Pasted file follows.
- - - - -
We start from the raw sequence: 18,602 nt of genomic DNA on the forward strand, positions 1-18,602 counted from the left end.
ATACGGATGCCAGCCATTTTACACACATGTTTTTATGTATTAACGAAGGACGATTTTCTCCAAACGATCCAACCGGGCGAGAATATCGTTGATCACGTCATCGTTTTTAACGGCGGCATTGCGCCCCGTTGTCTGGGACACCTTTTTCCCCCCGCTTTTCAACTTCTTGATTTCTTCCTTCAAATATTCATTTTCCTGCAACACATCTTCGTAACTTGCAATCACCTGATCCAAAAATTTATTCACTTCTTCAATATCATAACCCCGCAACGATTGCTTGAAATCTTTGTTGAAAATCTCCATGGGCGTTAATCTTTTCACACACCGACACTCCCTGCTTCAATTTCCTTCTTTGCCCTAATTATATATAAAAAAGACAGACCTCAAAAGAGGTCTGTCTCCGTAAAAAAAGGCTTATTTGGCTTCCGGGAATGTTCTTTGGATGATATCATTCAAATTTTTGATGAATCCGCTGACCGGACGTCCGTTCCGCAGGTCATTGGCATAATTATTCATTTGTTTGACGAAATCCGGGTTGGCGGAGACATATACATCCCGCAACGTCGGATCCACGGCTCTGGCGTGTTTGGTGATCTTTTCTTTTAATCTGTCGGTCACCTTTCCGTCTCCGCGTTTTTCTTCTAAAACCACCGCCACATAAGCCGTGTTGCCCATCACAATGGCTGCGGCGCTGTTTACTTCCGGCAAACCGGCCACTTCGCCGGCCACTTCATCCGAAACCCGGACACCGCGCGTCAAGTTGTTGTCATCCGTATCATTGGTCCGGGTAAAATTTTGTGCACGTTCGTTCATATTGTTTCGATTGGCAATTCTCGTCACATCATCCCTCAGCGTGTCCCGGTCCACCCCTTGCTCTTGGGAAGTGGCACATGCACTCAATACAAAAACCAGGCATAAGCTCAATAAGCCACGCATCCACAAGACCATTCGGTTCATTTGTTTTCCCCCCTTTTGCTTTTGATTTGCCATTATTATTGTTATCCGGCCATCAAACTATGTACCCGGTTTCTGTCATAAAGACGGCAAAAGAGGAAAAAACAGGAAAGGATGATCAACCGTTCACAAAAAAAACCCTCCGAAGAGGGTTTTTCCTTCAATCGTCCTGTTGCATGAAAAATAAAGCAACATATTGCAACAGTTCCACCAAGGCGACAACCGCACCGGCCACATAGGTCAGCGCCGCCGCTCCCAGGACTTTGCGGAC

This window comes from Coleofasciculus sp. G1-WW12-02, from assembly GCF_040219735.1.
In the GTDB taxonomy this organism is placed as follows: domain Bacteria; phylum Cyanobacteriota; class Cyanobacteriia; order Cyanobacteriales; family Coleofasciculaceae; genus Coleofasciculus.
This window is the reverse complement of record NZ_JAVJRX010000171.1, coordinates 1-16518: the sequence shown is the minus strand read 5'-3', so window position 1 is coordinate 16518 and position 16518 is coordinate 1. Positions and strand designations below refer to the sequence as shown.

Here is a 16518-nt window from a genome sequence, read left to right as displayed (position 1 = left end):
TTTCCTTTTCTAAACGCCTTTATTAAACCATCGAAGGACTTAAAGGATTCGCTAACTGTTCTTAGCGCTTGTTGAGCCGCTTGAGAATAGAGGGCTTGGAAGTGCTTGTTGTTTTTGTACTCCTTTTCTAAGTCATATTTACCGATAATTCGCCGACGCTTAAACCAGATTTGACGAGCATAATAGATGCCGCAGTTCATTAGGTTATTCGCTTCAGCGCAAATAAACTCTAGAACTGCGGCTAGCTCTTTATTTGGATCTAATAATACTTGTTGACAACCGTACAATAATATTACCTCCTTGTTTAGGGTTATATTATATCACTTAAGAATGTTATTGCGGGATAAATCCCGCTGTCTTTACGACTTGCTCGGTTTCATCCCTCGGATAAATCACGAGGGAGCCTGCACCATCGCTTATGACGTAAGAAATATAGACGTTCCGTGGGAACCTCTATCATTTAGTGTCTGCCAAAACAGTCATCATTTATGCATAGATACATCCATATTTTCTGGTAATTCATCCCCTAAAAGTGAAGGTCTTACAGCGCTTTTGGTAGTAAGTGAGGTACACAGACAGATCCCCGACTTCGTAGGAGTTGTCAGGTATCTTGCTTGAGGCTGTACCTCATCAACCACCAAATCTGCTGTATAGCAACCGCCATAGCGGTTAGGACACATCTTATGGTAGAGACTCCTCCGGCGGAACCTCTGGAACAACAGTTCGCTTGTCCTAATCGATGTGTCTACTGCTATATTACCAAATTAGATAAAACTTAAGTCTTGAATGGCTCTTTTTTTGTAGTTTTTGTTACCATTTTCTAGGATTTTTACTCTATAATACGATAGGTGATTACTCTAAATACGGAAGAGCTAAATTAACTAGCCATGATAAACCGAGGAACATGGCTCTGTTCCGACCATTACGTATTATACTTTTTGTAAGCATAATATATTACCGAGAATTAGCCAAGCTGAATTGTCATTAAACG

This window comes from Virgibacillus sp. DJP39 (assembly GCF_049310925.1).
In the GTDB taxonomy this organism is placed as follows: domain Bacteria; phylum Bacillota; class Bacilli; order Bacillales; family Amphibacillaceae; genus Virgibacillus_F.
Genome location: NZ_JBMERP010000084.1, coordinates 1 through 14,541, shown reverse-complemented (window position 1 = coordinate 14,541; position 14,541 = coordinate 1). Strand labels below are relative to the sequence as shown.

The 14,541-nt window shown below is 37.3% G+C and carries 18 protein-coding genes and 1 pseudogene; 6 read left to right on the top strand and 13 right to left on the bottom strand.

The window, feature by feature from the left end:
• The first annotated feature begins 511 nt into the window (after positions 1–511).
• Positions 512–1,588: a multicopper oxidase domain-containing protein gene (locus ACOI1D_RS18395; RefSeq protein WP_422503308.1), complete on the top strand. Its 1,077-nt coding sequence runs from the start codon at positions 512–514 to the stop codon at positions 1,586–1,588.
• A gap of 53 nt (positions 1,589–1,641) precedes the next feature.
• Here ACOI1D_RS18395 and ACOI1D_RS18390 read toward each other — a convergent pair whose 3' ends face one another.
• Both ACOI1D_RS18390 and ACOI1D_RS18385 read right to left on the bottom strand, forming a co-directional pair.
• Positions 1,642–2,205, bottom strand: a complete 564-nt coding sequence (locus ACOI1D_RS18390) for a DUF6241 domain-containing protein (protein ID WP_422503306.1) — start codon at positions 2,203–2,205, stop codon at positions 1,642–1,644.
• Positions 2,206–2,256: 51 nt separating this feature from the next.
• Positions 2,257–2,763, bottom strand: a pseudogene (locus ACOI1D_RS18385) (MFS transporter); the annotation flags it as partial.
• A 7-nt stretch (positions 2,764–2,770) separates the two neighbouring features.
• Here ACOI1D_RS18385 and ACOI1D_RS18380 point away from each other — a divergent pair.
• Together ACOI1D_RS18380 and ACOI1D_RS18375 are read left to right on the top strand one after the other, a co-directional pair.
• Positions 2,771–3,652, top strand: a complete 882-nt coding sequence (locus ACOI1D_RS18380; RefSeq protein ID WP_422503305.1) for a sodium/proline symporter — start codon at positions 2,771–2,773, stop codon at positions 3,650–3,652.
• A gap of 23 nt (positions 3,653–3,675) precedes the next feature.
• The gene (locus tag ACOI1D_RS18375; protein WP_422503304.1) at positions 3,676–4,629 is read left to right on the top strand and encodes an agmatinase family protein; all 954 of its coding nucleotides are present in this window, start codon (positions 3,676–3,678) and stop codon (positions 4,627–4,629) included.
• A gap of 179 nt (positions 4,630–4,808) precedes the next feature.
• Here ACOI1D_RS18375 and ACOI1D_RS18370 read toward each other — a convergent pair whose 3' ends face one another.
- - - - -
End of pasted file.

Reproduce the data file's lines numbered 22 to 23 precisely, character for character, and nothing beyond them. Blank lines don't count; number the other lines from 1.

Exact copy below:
• Here ACOI1D_RS18385 and ACOI1D_RS18380 point away from each other — a divergent pair.
• Together ACOI1D_RS18380 and ACOI1D_RS18375 are read left to right on the top strand one after the other, a co-directional pair.